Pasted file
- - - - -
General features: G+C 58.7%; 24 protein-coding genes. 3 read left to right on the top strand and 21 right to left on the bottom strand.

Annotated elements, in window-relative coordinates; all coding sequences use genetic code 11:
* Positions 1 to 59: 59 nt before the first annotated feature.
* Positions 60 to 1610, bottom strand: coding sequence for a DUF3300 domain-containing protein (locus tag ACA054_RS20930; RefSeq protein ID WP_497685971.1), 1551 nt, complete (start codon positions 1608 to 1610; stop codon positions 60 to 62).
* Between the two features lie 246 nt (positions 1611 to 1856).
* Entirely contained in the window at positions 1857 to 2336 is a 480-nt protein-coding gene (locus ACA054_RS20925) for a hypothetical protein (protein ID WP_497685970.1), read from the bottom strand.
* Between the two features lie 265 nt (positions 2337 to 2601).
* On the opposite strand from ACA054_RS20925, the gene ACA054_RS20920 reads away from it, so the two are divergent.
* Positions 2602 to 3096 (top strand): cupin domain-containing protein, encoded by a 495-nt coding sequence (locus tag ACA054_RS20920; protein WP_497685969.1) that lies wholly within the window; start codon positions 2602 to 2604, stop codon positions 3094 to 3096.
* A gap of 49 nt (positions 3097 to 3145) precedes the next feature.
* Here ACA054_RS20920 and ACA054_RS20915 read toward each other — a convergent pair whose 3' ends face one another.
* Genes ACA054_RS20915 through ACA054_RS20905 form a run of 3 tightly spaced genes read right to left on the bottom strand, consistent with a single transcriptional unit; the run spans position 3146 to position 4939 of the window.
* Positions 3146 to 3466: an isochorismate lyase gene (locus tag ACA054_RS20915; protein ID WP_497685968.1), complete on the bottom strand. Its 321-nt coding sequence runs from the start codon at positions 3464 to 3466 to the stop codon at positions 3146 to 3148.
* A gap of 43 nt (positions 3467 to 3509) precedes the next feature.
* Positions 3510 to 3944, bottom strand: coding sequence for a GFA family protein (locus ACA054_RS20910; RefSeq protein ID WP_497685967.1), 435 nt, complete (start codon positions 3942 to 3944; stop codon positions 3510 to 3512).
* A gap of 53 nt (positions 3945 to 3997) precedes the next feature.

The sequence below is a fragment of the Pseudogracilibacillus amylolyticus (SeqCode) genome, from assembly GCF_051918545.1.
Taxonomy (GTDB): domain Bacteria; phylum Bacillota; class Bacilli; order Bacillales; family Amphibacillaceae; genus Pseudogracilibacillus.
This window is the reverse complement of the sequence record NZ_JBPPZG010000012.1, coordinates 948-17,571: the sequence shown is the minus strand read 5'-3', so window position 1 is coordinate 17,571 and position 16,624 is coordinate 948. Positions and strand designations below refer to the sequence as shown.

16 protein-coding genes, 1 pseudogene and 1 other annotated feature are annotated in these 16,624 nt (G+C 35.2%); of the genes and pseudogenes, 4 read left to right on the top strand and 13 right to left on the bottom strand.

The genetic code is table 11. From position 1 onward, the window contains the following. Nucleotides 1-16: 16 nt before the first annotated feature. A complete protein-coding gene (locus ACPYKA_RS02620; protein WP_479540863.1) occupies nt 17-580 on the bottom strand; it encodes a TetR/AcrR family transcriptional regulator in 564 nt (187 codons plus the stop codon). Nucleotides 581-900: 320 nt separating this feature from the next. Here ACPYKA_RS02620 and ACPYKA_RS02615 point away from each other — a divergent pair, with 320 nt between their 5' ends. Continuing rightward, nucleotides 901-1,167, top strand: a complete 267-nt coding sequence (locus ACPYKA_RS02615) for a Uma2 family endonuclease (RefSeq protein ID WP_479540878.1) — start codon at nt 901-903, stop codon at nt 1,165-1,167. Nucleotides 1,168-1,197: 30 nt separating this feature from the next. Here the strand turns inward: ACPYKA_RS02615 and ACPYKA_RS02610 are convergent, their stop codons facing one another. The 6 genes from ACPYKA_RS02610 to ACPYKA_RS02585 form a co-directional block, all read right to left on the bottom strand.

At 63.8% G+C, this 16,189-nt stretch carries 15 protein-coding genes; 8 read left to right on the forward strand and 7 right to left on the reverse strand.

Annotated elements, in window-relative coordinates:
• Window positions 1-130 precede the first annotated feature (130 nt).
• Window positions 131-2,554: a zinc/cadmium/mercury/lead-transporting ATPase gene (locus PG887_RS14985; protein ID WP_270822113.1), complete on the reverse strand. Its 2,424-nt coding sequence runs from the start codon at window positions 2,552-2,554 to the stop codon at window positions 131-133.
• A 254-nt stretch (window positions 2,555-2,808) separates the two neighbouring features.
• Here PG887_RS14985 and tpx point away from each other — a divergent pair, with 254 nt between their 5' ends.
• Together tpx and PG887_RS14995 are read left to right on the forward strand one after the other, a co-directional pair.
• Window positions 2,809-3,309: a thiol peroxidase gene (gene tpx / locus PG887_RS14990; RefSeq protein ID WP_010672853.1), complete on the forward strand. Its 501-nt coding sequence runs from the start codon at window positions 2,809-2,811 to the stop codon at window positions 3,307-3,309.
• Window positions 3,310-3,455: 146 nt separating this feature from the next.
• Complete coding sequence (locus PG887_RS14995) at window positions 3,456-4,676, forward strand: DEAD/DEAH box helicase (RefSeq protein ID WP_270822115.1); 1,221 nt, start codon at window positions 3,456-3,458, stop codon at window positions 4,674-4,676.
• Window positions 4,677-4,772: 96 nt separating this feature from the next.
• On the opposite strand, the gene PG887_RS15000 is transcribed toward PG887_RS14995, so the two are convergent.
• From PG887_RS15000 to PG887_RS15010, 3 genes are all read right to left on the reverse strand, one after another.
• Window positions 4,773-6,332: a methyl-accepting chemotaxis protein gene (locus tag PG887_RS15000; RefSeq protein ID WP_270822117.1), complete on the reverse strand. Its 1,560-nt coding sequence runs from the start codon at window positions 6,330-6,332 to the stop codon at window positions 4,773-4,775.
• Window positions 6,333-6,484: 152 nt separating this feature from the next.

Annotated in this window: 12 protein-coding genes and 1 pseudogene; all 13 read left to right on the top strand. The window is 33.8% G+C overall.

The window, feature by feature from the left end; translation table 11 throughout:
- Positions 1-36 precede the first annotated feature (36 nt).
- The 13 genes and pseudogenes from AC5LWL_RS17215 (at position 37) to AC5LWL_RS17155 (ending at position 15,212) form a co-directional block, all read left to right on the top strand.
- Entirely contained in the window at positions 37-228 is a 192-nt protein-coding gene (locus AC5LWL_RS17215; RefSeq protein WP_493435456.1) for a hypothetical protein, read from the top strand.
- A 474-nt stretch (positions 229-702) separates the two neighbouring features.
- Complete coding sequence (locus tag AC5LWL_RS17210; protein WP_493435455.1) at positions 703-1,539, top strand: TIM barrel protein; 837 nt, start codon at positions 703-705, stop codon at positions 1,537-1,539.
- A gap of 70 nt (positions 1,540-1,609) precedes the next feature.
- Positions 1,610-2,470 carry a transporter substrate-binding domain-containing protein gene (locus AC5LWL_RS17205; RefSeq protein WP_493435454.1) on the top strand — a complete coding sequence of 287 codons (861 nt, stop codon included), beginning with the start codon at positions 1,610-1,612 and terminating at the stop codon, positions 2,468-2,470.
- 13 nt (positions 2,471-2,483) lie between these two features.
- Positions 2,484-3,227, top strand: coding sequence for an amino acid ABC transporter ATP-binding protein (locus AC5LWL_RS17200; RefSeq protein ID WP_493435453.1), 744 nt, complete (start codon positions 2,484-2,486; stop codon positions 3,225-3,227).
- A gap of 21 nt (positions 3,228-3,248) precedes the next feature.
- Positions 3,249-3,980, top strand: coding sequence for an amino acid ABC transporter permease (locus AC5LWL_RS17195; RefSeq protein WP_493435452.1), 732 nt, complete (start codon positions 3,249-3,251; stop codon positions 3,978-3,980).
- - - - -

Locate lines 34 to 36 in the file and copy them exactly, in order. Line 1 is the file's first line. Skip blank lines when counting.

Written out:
• From PG887_RS15000 to PG887_RS15010, 3 genes are all read right to left on the reverse strand, one after another.
• Window positions 4,773-6,332: a methyl-accepting chemotaxis protein gene (locus tag PG887_RS15000; RefSeq protein ID WP_270822117.1), complete on the reverse strand. Its 1,560-nt coding sequence runs from the start codon at window positions 6,330-6,332 to the stop codon at window positions 4,773-4,775.
• Window positions 6,333-6,484: 152 nt separating this feature from the next.